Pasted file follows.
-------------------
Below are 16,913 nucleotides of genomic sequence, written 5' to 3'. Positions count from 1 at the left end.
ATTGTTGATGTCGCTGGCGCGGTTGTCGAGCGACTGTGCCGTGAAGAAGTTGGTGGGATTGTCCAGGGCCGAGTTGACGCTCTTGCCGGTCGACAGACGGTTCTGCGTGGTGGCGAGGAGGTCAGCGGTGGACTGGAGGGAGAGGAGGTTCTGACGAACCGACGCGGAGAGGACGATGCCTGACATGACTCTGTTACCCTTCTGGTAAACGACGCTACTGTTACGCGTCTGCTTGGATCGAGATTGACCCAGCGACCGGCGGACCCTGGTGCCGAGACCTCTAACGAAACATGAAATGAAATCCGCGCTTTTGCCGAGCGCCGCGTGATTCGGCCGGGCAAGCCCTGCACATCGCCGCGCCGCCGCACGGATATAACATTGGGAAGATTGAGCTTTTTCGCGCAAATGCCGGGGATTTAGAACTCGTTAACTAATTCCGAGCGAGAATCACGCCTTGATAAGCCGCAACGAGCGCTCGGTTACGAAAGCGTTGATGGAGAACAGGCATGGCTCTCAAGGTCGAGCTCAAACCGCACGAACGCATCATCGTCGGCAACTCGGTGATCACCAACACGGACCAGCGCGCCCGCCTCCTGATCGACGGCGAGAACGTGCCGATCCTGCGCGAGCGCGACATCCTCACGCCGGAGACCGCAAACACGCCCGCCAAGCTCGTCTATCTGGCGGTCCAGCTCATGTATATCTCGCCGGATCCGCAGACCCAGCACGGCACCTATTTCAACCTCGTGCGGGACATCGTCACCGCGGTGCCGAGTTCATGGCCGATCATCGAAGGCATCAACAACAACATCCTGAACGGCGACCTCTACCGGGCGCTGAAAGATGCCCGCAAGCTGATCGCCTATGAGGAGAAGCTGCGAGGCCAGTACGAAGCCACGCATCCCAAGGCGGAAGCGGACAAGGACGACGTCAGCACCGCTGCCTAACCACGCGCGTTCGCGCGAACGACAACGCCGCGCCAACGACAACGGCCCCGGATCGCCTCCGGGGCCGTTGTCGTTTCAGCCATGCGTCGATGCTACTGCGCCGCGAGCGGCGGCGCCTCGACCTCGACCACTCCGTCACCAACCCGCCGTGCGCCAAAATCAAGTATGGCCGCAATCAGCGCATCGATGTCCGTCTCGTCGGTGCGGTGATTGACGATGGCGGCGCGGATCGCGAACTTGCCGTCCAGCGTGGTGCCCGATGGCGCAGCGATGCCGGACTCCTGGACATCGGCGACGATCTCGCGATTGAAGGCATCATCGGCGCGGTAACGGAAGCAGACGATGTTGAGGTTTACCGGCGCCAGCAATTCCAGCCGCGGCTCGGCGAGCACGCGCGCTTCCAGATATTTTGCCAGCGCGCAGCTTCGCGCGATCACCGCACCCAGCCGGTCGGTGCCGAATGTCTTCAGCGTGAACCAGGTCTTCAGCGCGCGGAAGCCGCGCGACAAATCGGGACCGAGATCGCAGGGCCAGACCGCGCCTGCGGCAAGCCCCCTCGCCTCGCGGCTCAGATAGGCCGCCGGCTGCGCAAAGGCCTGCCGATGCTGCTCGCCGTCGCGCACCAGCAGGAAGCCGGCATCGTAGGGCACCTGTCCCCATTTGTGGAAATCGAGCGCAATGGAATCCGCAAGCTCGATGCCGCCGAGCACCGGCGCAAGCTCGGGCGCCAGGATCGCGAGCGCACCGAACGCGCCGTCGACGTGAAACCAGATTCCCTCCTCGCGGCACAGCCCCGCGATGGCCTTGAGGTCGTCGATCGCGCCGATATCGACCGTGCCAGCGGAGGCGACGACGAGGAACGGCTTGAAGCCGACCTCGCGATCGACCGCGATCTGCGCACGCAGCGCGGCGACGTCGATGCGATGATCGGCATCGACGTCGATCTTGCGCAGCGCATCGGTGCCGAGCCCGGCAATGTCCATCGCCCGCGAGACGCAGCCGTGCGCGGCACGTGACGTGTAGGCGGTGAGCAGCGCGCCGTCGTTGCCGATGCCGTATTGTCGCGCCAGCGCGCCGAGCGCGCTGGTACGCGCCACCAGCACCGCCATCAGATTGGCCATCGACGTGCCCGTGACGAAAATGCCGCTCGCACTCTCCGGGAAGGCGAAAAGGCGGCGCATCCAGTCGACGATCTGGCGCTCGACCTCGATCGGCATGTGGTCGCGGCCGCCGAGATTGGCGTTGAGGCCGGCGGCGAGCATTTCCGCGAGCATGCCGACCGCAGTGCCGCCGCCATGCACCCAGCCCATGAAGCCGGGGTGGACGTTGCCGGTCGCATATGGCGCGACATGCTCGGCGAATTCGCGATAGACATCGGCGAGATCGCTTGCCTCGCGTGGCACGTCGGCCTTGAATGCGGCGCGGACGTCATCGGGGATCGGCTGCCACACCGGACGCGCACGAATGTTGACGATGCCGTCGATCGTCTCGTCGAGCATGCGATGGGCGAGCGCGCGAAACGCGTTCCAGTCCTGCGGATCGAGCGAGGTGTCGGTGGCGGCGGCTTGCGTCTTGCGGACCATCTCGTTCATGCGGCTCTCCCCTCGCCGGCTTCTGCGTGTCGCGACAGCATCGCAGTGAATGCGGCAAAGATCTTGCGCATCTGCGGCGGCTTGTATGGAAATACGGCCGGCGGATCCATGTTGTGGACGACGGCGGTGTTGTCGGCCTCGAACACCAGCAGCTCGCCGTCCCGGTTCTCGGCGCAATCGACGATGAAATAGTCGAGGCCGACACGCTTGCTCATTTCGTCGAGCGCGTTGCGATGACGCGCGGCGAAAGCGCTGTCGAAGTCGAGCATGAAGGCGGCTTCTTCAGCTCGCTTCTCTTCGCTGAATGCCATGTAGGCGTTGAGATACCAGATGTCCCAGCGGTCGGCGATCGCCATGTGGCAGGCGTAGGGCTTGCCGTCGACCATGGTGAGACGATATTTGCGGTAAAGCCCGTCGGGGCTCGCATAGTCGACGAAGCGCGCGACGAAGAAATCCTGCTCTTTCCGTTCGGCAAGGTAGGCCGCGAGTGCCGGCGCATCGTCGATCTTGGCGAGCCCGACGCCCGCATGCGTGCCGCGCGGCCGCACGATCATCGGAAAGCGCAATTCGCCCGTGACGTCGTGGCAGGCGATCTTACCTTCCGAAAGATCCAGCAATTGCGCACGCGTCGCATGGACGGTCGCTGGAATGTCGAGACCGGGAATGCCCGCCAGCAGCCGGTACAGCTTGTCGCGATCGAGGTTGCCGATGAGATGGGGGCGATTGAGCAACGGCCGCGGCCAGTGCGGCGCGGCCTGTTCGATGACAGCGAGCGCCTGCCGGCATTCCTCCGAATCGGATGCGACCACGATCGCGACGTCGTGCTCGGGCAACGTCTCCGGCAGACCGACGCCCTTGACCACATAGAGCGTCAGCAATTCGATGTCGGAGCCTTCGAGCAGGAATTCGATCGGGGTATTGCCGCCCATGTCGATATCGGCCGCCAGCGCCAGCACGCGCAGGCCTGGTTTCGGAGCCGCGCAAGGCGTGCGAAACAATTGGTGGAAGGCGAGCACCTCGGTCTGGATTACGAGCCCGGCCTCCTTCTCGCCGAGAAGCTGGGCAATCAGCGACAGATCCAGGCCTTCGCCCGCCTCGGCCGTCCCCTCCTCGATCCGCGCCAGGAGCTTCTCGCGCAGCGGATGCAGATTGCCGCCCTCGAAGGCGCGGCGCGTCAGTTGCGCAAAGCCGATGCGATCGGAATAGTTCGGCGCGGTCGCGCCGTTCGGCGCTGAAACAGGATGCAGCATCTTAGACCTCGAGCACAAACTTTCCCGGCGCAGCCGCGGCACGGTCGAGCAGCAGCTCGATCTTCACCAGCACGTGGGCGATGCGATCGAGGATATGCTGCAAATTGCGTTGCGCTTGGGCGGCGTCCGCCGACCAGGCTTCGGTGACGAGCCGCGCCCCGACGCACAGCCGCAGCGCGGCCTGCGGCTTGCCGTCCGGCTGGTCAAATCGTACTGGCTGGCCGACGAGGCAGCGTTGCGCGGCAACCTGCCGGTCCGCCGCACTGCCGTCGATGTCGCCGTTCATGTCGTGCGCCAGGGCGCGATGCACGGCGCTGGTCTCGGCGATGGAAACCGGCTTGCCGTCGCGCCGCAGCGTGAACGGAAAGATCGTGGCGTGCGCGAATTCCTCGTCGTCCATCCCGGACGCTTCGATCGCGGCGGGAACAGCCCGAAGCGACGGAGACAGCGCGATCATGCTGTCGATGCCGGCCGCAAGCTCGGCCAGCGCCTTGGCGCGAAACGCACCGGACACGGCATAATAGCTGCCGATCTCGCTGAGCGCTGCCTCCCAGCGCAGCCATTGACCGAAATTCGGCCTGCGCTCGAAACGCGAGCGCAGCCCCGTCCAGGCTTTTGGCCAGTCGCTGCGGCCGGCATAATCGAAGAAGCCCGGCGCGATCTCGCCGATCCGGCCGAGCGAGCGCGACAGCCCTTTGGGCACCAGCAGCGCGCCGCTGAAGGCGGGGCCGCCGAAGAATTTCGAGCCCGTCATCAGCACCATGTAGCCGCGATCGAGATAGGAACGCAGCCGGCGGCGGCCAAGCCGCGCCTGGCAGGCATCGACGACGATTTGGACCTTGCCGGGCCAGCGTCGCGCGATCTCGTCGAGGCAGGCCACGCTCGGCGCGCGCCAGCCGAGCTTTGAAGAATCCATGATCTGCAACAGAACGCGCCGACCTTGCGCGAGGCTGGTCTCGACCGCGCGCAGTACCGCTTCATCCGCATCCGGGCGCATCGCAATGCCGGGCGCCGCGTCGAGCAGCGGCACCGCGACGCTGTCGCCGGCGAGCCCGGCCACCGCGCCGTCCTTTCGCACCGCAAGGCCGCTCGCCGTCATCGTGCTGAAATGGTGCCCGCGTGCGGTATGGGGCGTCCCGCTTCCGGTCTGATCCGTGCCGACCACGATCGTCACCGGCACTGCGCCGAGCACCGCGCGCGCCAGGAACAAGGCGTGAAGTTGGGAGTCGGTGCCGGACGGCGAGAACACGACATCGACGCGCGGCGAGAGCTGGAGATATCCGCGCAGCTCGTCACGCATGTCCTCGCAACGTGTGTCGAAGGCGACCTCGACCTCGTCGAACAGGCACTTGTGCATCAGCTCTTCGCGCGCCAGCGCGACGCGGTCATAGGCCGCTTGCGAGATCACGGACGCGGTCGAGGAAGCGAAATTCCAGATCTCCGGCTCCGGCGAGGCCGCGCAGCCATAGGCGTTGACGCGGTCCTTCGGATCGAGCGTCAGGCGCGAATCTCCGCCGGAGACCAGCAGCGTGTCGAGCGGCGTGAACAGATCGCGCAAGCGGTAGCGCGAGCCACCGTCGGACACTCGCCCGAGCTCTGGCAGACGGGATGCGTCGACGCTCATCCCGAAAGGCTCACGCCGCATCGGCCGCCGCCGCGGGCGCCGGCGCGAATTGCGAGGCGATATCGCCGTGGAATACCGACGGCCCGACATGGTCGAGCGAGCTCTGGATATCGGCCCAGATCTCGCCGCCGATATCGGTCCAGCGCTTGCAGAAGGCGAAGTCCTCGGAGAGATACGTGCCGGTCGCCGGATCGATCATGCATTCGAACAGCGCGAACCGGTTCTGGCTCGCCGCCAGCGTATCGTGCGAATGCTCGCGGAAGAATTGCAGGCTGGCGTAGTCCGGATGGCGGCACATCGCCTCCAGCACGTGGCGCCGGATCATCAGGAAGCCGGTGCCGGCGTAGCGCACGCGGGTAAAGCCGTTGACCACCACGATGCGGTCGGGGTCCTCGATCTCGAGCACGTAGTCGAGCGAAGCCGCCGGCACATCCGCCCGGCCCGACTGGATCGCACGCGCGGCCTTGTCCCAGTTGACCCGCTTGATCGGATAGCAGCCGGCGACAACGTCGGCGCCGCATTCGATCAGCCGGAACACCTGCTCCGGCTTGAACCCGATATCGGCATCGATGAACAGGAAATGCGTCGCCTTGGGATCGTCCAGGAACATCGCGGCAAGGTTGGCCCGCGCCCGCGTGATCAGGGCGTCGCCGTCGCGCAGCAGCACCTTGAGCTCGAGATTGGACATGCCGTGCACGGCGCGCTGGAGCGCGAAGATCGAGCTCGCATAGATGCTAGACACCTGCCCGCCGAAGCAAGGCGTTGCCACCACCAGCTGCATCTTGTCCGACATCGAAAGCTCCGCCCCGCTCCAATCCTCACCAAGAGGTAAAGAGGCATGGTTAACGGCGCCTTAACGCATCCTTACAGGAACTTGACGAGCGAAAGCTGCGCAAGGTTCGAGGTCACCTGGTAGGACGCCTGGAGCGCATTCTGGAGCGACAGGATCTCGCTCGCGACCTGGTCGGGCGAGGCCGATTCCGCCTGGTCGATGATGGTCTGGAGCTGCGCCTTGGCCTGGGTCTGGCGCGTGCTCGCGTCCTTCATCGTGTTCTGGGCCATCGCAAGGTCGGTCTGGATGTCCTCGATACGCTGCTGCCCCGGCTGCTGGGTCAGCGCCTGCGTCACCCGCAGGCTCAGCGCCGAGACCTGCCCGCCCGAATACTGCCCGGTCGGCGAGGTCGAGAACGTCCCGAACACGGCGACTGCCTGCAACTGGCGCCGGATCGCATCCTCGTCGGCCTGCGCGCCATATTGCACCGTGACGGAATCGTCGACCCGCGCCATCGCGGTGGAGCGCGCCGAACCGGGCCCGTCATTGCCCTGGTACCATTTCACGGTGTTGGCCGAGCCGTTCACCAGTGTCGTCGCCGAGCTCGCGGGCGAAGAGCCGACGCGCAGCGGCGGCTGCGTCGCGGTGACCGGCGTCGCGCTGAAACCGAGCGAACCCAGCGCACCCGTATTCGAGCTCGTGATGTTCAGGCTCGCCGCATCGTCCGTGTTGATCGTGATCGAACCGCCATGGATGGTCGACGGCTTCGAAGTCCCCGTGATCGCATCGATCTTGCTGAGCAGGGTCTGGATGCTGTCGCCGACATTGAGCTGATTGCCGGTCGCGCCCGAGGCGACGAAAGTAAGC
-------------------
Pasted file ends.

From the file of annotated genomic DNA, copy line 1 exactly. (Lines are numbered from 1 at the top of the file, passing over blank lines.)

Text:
Below are 16,913 nucleotides of genomic sequence, written 5' to 3'. Positions count from 1 at the left end.